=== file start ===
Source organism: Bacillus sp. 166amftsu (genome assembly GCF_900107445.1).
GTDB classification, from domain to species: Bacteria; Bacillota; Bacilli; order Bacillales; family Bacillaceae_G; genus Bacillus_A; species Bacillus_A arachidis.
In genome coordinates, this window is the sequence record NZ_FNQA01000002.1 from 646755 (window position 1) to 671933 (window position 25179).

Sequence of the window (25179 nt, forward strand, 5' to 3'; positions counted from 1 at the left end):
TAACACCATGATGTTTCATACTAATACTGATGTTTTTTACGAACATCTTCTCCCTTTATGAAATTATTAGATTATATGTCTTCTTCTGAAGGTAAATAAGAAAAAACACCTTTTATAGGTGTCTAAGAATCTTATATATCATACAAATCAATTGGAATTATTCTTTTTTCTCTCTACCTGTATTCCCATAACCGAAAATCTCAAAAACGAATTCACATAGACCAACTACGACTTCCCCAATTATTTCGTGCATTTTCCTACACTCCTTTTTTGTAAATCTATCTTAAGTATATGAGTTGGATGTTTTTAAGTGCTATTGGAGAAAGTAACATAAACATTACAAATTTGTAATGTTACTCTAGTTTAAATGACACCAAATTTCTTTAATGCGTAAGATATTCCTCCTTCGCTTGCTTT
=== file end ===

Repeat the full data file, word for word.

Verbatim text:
Source organism: Bacillus sp. 166amftsu (genome assembly GCF_900107445.1).
GTDB classification, from domain to species: Bacteria; Bacillota; Bacilli; order Bacillales; family Bacillaceae_G; genus Bacillus_A; species Bacillus_A arachidis.
In genome coordinates, this window is the sequence record NZ_FNQA01000002.1 from 646755 (window position 1) to 671933 (window position 25179).

Sequence of the window (25179 nt, forward strand, 5' to 3'; positions counted from 1 at the left end):
TAACACCATGATGTTTCATACTAATACTGATGTTTTTTACGAACATCTTCTCCCTTTATGAAATTATTAGATTATATGTCTTCTTCTGAAGGTAAATAAGAAAAAACACCTTTTATAGGTGTCTAAGAATCTTATATATCATACAAATCAATTGGAATTATTCTTTTTTCTCTCTACCTGTATTCCCATAACCGAAAATCTCAAAAACGAATTCACATAGACCAACTACGACTTCCCCAATTATTTCGTGCATTTTCCTACACTCCTTTTTTGTAAATCTATCTTAAGTATATGAGTTGGATGTTTTTAAGTGCTATTGGAGAAAGTAACATAAACATTACAAATTTGTAATGTTACTCTAGTTTAAATGACACCAAATTTCTTTAATGCGTAAGATATTCCTCCTTCGCTTGCTTT